Will Netflix mark a new dawn for Pakistani entertainment?

Published: January 7, 2016
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Users in Pakistan can now stream TV shows and movies on Netflix for as low as $7.99 per month. PHOTO: SHOWBIZANDROIDPK

Users in Pakistan can now stream TV shows and movies on Netflix for as low as $7.99 per month. PHOTO: SHOWBIZANDROIDPK

KARACHI: 

Almost eight years after revolutionising digital programming with its online streaming portal, Netflix has opened its doors to Pakistani users. The company has made the service available in 130 new markets, thus expanding its operations to a total of 190 countries.

According to Netflix’s official website, users in Pakistan can now stream TV shows and movies for as low as $7.99 per month, with the advantage of obtaining a month-long free trial prior to subscription.

Television giant Netflix comes to Pakistan

Even though local films such as Na Maloom Afraad, Zinda Bhaag and Josh were already available on the platform for a year, the service was yet to officially launch operations in the country.

Numerous stakeholders of the local entertainment industry have shared their excitement at Netflix’s arrival, noting how it may add another dimension to the growing film and television mediums.

Talking to The Express Tribune, film and TV producer Badar Ikram noted that Netflix is an excellent opportunity to reach out to greater audiences worldwide. “As it is, our television serials are appreciated by Indian audiences. Now this would help further our viewership as we can broadcast our content in multiple regions,” he noted.

Where Netflix is primarily known for its television programming, the service also houses an extensive film library. With DVD sales inching towards extinction, industry bigwigs believe the introduction of the portal will give local film producers an opportunity to sell digital rights for their movies.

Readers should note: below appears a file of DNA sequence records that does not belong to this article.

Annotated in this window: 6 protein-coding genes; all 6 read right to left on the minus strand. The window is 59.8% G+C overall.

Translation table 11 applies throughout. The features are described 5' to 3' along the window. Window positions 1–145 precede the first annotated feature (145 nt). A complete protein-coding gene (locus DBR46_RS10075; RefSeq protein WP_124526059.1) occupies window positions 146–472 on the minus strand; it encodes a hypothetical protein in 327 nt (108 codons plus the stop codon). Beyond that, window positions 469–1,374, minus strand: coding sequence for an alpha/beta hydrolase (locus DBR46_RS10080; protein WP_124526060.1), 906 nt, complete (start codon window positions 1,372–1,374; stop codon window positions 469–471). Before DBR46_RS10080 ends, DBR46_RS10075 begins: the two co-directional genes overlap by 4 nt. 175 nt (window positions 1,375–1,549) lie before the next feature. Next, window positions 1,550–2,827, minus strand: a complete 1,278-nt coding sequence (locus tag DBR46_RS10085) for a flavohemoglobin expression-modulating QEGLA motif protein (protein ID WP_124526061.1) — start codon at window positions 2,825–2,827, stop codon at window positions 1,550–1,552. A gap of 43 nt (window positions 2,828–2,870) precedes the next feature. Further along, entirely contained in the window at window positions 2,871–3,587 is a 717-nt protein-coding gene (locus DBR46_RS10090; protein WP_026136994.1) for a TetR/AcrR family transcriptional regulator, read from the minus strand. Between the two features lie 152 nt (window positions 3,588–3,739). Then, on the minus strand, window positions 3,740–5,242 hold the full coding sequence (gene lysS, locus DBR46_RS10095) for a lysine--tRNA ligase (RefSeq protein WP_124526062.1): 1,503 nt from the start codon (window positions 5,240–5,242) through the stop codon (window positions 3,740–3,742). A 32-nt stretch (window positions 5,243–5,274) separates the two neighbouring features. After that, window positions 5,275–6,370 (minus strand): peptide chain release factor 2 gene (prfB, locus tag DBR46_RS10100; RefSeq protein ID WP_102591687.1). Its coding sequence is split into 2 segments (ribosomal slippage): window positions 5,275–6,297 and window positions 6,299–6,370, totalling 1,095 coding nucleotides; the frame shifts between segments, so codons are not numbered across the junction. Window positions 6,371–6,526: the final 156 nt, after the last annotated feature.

Netflix and no chill: Twitter divided over TV giant’s entry into Pakistan

“Previously we had only two options. Either sell broadcast rights or upload the film on YouTube for free. But now we have another alternative,” remarked Na Maloom Afraad producer Fizza Ali Meerza.

Even Ikram concurred with this view, noting that unlike Indian films, Pakistani movies are bound to do well on Netflix. “Indian films are heavily pirated and are made available only a day after their release. On the other hand, Pakistani movies are not pirated and with a huge number of expatriates keen on following local cinema, this is a great opportunity for local film-makers.”

While many have spoken in favour of the hyped launch, there are those who are unsure about its prospects. Praising the company’s decision to begin operations in Pakistan, writer-director Vasay Chaudhry said it is unlikely that the service would change the landscape of the local entertainment industry. “It is great that an international platform like Netflix, which monetises content, is launching in Pakistan. Portals such as these are better than YouTube which contains a lot of pirated content. It ends up being of no use to the content creator,” said Chaudhry.

“Secondly, those who use Netflix don’t follow Pakistani serials and dramas. They constitute a very small percentage of the total audience whereas people in rural stations like Gujrat, Larkana and Rahim Yar Khan will watch Dayar-e-Dil rather than Netflix. Plus the content being created by TV channels and production houses is not for online platforms,” he added.

Zinda Bhaag to be the first Pakistani film on Netflix

Although there were many who had been using Netflix in Pakistan for years, thanks to proxies, bandwidth limitations in particular were a major hindrance. Jalaibee Director Yasir Jaswal said good internet speed is necessary for smooth usage of the service.